An injectable bandage that combines a common food thickening agent and nanoparticles can rapidly stop An injectable hydrogel containing nanoparticles promises to rapidly stop bleeding and enhance wound healing. Source: Texas A&M UniversityAn injectable hydrogel containing nanoparticles promises to rapidly stop bleeding and enhance wound healing. Source: Texas A&M Universitybleeding and potentially promote wound healing. Kappa-carrageenan, derived from seaweed, was mixed with clay-based nanoparticles by Texas A&M University researchers to develop the injectable hydrogel.

The charged characteristics of clay-based nanoparticles provide hemostatic ability to the hydrogels, speeding the clotting process as plasma protein and platelet binding on the hydrogel increases. The nanoparticles can also be modified to carry therapeutic biomacromolecules that result in enhanced tissue regeneration and wound healing. This secondary benefit follows on from the injectable bandage simply stopping bleeding and provides a way to direct slow-release therapeutic molecules directly into a wound.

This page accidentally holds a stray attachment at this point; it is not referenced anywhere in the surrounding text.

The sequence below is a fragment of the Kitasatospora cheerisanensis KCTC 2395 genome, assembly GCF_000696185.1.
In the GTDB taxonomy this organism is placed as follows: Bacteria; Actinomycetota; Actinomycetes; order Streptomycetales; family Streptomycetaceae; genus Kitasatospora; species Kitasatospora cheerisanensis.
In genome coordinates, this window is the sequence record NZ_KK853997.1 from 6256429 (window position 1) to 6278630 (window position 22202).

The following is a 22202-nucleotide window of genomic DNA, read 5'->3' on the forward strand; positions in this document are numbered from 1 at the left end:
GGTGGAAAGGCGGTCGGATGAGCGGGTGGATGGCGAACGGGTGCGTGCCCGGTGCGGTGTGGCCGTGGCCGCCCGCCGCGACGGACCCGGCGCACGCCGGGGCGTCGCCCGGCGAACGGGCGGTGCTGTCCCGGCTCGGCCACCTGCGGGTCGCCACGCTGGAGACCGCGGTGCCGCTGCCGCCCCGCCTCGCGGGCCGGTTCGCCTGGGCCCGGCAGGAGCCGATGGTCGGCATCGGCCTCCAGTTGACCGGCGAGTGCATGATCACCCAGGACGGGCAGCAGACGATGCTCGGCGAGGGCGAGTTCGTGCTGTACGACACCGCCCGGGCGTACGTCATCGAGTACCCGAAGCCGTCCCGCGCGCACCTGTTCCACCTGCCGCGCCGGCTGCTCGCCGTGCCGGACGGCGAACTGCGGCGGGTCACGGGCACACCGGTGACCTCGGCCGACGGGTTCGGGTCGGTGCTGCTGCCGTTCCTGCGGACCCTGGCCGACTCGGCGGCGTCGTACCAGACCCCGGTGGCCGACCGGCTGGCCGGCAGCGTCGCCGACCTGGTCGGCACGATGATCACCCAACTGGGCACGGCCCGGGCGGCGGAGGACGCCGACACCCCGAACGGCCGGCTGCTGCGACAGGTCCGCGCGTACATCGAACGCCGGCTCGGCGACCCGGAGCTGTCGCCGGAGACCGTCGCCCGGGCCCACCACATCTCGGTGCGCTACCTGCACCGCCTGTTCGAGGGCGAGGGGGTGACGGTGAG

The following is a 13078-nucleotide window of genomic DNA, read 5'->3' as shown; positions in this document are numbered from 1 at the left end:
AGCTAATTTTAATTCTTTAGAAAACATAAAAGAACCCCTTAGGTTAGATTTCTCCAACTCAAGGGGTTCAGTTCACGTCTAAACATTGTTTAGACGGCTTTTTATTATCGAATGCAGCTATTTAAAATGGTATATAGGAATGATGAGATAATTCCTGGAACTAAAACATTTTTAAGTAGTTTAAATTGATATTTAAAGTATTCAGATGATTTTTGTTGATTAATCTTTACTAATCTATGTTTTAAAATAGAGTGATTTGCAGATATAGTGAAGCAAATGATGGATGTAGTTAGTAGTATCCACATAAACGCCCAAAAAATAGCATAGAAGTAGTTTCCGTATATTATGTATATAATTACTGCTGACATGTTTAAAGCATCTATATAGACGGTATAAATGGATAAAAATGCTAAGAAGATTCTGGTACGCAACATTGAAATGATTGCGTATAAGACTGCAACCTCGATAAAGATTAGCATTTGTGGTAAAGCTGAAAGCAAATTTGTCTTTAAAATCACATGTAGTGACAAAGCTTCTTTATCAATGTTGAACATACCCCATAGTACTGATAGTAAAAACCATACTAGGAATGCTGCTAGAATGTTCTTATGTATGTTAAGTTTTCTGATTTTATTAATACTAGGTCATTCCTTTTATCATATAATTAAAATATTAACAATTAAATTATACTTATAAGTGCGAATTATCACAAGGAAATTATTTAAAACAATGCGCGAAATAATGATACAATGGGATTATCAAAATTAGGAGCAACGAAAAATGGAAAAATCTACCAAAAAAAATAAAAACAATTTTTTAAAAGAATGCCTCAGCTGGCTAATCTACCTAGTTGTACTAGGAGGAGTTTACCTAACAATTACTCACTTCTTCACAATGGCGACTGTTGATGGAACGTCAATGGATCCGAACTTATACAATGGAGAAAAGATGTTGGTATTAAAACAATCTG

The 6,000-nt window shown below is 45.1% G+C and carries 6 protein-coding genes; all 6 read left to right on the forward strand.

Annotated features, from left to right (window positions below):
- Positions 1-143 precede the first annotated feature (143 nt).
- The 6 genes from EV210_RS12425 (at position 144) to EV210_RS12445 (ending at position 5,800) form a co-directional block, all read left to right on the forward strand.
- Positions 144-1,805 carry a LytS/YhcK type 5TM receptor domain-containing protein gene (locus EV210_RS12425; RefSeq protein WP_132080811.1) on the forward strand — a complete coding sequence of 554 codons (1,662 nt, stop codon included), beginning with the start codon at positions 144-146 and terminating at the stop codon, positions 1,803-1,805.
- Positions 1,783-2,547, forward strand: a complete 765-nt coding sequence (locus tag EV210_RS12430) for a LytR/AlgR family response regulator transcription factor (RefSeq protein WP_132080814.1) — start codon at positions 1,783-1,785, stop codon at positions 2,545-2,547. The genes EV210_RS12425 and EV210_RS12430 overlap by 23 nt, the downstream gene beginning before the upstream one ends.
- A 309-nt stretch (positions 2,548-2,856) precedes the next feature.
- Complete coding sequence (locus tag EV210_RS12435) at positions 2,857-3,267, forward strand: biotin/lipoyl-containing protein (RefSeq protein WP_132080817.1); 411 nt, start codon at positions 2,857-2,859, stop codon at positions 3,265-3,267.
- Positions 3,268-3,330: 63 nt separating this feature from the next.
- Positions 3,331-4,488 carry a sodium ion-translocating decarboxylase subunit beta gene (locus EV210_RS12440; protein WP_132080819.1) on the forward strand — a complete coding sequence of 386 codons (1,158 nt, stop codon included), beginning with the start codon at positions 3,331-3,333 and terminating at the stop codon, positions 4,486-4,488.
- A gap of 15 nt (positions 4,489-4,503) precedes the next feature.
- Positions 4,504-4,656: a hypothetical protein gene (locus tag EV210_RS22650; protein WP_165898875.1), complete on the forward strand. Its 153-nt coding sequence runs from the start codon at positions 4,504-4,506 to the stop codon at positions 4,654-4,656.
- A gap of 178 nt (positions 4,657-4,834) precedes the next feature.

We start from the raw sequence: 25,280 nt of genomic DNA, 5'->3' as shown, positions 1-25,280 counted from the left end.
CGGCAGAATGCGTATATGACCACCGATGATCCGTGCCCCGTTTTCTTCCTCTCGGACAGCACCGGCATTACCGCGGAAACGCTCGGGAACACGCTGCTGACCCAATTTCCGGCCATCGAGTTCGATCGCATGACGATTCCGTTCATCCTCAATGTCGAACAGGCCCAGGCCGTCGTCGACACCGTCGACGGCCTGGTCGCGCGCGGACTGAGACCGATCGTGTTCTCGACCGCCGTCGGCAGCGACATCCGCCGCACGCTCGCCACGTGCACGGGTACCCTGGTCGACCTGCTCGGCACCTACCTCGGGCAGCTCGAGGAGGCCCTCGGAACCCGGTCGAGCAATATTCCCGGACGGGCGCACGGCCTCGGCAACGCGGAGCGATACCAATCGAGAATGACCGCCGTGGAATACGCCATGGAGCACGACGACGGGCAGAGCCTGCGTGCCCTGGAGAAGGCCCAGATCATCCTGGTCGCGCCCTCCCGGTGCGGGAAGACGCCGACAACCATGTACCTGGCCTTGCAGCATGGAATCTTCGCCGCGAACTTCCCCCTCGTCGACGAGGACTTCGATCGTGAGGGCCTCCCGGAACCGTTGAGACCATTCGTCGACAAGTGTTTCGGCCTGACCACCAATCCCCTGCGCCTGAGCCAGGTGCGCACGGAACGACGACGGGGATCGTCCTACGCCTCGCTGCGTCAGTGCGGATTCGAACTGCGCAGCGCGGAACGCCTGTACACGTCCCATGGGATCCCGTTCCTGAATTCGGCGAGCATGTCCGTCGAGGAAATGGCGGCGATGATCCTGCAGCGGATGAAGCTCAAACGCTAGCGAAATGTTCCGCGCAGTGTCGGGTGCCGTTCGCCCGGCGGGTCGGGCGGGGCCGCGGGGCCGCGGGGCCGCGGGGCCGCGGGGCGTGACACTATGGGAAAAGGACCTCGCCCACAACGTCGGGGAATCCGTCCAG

According to the researchers, the multifunctional nanocomposite hydrogels could be used as an injectable hemostat for penetrating injury on the battlefield and percutaneous intervention during surgery.

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